Shuffle of Top Chinese Officials Undercuts Zhu Rongji

A major reshuffling of China's top banking officials is
reportedly in the works.  Key allies in Prime Minister Zhu
Rongji's economic reform effort will reportedly lose out,
apparently at the hand of President Jiang Zemin.  Zhu has failed
to pull China out of its economic slump, and his remaining
strategies threaten only to increase unemployment and social
unrest.  Jiang has apparently had enough, and is moving to take
control of Zhu's tools of reform.  The question is, if he no
longer has the means to implement his economic policies, what
purpose does Zhu serve?


The Hong Kong Economic Times reported August 2 that a major
reshuffling of China's senior banking officials is in the works,
and will be discussed at the upcoming Beidaihe retreat of China's
top leaders.  The key move involves People's Bank of China (PBC)
Governor Dai Xianglong, who will reportedly be appointed Shanghai
Communist Party chief. Dai's former post will be filled by Zhou
Xiaochuan, who currently heads the China Construction Bank.  Wu
Xiaoling, currently head of the PBC's Shanghai operations, will
reportedly assume the role of PBC Deputy Governor.  That post was
recently vacated by Liu Mingkang, who replaced the head of the
China Everbright state-run investment company, Zhu Xiaohhua, who
in turn was reportedly under investigation for "economic
abnormalities."  Shanghai's former party chief, Huang Ju, will
reportedly be called to Beijing to fill an as yet unreported
post.  When questioned by Agence France-Presse about the reported
shuffle, a PBC spokesman said simply, "We cannot confirm this
kind of information."

The shuffling of China's top banking officials would be a matter
of interest at any time, but it is of particular note as China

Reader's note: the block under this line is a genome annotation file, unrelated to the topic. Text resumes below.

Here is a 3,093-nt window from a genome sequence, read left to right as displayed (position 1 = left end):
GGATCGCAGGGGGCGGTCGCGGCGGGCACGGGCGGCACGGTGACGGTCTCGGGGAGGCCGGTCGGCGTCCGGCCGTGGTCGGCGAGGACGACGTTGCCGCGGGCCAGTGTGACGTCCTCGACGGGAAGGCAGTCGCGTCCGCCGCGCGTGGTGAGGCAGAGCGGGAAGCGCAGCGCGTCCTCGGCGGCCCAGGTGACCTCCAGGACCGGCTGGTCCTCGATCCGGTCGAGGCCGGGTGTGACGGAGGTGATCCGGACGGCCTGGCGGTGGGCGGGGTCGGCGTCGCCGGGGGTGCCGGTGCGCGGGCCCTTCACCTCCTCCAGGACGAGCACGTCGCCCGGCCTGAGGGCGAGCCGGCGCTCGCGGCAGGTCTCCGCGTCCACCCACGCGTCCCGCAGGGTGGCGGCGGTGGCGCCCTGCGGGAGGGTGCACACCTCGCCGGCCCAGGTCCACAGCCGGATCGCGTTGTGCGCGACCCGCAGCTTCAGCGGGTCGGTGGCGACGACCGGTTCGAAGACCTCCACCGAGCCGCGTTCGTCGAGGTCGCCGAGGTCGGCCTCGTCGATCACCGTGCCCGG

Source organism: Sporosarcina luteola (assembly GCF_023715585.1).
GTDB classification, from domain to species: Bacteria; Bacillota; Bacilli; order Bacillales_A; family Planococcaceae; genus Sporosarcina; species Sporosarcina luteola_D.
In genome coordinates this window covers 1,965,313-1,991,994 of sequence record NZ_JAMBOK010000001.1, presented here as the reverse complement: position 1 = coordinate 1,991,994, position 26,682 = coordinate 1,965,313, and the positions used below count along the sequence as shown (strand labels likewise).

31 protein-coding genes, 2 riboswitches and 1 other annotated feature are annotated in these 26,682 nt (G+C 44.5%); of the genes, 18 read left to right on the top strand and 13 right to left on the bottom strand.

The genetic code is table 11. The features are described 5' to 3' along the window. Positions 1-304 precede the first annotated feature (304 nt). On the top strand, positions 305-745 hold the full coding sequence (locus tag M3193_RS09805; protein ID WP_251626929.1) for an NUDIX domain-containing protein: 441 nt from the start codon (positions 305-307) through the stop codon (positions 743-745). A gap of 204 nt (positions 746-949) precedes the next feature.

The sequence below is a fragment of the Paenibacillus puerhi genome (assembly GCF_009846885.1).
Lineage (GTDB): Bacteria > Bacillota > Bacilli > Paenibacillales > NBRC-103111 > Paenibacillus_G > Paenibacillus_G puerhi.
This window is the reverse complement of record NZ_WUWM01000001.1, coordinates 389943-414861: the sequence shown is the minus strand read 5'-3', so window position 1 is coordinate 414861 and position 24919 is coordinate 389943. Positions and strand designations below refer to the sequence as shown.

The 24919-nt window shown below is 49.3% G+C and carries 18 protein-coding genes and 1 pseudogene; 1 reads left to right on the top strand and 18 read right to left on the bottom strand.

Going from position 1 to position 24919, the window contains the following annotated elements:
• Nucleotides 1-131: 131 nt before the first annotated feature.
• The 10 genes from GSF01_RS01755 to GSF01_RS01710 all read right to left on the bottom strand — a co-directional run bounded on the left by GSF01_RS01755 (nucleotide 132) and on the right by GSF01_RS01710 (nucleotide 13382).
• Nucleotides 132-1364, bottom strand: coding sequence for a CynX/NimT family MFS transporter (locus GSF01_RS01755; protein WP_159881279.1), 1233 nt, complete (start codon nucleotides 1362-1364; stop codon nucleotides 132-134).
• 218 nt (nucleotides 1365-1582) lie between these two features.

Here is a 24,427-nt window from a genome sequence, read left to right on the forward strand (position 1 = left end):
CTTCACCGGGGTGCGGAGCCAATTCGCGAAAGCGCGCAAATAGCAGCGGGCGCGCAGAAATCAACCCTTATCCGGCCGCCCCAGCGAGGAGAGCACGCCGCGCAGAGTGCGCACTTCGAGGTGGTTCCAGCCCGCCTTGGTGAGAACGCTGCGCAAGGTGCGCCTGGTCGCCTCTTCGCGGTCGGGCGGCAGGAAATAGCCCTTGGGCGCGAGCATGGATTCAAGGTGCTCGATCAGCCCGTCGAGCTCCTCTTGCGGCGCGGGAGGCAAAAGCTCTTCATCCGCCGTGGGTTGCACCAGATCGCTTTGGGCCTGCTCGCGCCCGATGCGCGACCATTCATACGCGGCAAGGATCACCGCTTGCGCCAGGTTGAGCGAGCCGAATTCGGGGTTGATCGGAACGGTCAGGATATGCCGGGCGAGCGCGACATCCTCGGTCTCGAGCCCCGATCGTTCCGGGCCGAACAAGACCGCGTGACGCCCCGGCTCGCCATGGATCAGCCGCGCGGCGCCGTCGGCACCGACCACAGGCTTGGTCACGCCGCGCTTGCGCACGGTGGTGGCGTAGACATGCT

continues to wallow in the economic doldrums following the broad
Asian economic collapse.  Foreign investment in China is slowing,
and attempts to boost the economy through consumer spending and
domestic investment have faltered. The finance ministry has even
floated the idea of implementing a tax on interest from bank
savings, in hopes of boosting spending, though it would likely
just increase the hoarding of savings outside the banking system.
Zhu Rongji is running out of ideas, as his plans for further
reform call for more of the same -- more streamlining, more
unemployment, and therefore more social unrest. Meanwhile,
analysts are again talking about a possible devaluation of the

In this context, the banking shuffle suggests Zhu's days may be
numbered.  PBC Governor Dai Xianglong was a key ally of Zhu,
critical to carrying out his fiscal reforms.  Talk of shifting
him to Shanghai's Party offices, an unmistakable demotion for a
top economic official, has been in the wind since April, when the
South China Morning Post reported that Zhu was balking at the
shift. Huang Ju, in turn, is a crony of President Jiang Zemin,
and Zhu has reportedly also firmly opposed his transfer to
Beijing.  According to the South China Morning Post, Huang and
Guangdong party secretary Li Changchun are in line for unknown
but certainly high ranking posts in Beijing.

Zhou Xiaochuan, slated to replace Dai as head of the PBC, is
reportedly less a reformer than his predecessor.  Moreover, his
loyalties will most certainly rest with the one who puts him in
his post -- by all indications, President Jiang.  Zhou's China
Construction Bank has been central to China's bootstrapping
national infrastructure projects, a model familiar to the old
school economists in Beijing. Wu Xiaoling's Shanghai branch of
the PBC manages China's Rural Credit Cooperatives, distributing
credit to regions outside the impact of foreign investment

Jiang, concerned with Zhu's flagging reforms, appears to be
consolidating his grip on the tools of that reform.  As this
further undermines Zhu's ability to carry out his economic
strategies, one can only assume that Zhu's days are numbered as
well.  The finance official reshuffling will reportedly be
discussed at the upcoming Beidaihe retreat of China's top
leaders.  There, Zhu ally Dai may be sent to refresh his ideology
in Shanghai.  The question is, will Zhu be sent to join him?